Artemis Fowl *1/2
Da 5 Bloods
Those who know Eoin Colfer’s Artemis Fowl
YA fantasy book series know the titular 12-year-old protagonist as a “criminal mastermind”—and without that anti-heroic edge, it’s hard to know what the hell was the point of this flaccid movie adaptation. Here, young Artemis (Ferdia Shaw) lives with his widowed antiquities-dealer father (Colin Farrell) in their seaside Irish mansion, and soon learns that Dad’s infatuation with the lore of fairies, dwarves and such is based on their very-real existence when a mysterious figure kidnaps Artemis Sr. and holds him for ransom for a super-powerful magical whatchamacallit. The plot is a thin set-up to introduce fanciful characters like fairy cop Holly Short (Lara McDonnell) and oversized dwarf/inveterate thief Mulch Diggums (Josh Gad), along with the underground metropolis of magical creatures that gives director Kenneth Branagh’s film its only real visual flair. Otherwise, all you’ve got is a few generic action sequences built around relationships that are stated rather than felt, and crap dialogue like Artemis Sr. asking Artemis about his belief in magical things, and Artemis responding, “All I really want is to believe in you.” The dull protagonist’s occasional insouciance and a fantasy world painfully lacking in detail aren’t much of a foundation for a kiddie diversion steeped in blandness. Available June 12 via Disney+.
Da 5 Bloods ***
When Spike Lee directs a motion picture, he gets every last penny out of directing a motion picture—and that remains true in this sprawling drama. Four Vietnam war buddies—Paul (Delroy Lindo), Otis (Clarke Peters), Melvin (Isiah Whitlock Jr.) and Eddie (Norm Lewis)—reunite back in Ho Chi Minh City 50 years later in an attempt to recover the remains of their squad leader (Chadwick Boseman), and perhaps also some CIA gold that never found its way to the South Vietnamese. Thematically, Lee and his co-screenwriters are all over the map, ranging from the complicated legacy of African-Americans fighting for America, to Vietnam’s own damaged post-war history, to the estranged relationship between Paul and his son (Jonathan Majors). And Lee lets loose everything in his filmmaking arsenal for this wide-ranging story, employing multiple film stocks and aspect ratios, inserted images of historical figures, a blatant music-cue nod to another Vietnam War film, and the intriguing conceit of using the same actors in the flashback sequences with no effort to make them appear younger. But as typically messy a Spike Lee joint as this is, it’s still generally compelling, whether in the tense life-or-death moments or in Lindo’s magnetic performance as a traumatized, Trump-voting veteran. It’s not a tidy movie, but as the story finds an overlap with current events, it feels pretty on the money for our untidy nation. Available June 12 via Netflix.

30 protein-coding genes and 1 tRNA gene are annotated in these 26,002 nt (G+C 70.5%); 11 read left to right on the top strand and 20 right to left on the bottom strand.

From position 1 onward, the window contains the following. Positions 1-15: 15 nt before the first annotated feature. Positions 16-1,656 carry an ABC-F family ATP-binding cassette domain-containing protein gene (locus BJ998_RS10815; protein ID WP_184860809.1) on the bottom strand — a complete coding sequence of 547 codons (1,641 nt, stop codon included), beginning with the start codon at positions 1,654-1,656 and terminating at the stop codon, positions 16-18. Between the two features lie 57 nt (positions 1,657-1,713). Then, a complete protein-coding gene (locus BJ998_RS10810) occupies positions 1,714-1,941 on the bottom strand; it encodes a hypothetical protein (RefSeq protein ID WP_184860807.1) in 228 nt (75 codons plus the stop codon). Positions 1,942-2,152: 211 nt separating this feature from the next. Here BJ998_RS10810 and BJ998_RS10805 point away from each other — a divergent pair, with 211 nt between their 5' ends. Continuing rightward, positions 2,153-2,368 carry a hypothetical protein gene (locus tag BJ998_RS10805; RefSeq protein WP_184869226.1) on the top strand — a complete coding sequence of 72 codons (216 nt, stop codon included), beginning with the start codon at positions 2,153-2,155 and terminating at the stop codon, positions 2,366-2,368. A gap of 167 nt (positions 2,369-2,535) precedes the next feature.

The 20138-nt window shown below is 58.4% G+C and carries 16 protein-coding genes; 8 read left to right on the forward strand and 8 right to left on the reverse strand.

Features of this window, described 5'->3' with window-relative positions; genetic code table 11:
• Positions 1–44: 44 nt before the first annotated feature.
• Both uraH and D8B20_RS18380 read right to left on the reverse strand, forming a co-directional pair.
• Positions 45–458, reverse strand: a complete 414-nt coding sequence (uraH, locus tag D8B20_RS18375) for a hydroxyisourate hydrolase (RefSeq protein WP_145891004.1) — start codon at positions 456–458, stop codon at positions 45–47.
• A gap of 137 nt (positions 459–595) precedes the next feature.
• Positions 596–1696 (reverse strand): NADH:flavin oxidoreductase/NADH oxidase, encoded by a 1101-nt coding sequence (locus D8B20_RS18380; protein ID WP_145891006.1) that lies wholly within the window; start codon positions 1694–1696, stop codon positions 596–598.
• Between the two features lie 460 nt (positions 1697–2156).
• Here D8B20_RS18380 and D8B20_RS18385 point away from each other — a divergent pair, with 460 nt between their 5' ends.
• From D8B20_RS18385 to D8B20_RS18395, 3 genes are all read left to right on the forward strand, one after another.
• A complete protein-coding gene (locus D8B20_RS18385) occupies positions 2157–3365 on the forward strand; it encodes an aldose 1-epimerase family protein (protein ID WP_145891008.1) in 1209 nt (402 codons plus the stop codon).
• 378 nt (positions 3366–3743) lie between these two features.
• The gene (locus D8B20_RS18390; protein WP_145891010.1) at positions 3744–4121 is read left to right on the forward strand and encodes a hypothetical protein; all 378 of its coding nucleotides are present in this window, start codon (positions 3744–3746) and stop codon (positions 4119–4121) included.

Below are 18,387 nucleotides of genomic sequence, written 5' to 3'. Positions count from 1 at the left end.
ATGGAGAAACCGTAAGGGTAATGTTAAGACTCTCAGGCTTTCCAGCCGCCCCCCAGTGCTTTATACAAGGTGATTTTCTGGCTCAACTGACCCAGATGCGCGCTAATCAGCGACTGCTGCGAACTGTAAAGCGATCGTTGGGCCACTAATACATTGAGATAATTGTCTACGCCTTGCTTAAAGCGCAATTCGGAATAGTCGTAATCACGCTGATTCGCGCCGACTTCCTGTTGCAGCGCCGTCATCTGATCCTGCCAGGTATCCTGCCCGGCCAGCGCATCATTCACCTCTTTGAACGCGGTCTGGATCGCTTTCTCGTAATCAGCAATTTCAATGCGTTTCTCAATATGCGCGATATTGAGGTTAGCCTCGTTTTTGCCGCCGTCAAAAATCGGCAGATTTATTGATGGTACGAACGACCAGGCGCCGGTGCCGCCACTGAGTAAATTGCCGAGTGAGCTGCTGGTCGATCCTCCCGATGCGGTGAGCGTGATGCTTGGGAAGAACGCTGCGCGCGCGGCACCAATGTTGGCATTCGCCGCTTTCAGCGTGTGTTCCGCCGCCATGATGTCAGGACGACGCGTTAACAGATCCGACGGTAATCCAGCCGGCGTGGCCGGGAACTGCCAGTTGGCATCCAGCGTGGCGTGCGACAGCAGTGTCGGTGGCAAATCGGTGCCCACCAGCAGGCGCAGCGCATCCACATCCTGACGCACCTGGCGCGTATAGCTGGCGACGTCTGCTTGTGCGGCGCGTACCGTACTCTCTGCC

King of Staten Island **1/2
See feature review
. Available June 12 via VOD.
Pioneers of Queer Cinema
Three films for one price presenting three 1920s/1930s German-language features on queer themes: Mädchen in Uniform
and Victor and Victoria
. Available June 12 via SLFSatHome.org.
Sometimes Always Never **
Quirkiness should be a seasoning, not the meal, and misunderstanding that chemistry is a big part of what makes this odd bauble from director Carl Hunter and writer Frank Cottrell Boyce so frustrating. At its heart, it’s a tragic tale—about the relationship between Scrabble-obsessed widower Alan Mellor (Bill Nighy) and his son, Peter (Sam Riley), which has been complicated by the disappearance of Peter’s older brother Michael as a teenager many years earlier. But the dynamic that should have driven the story emotionally—basically, to use the metaphor employed frequently within the film, what it’s like for the brother who isn’t the “prodigal son” on that Biblical story—gets sidetracked through multiple subplots, including Alan’s interactions with Peter’s teenage son, Jack (Louis Healey), and even Jack’s own first romance. And that’s saying nothing of the devices Hunter uses to further distance his narrative from the real world, like animated snippets and old-school green-screen backdrops for the driving sequences. Nighy and Riley are quite good whenever they actually get to interact together, capturing plenty of unresolved mourning between the two men. It’s just hard to connect with that pain in a movie that can’t seem to stop winking at you. Available June 12 via SLFSatHome.org.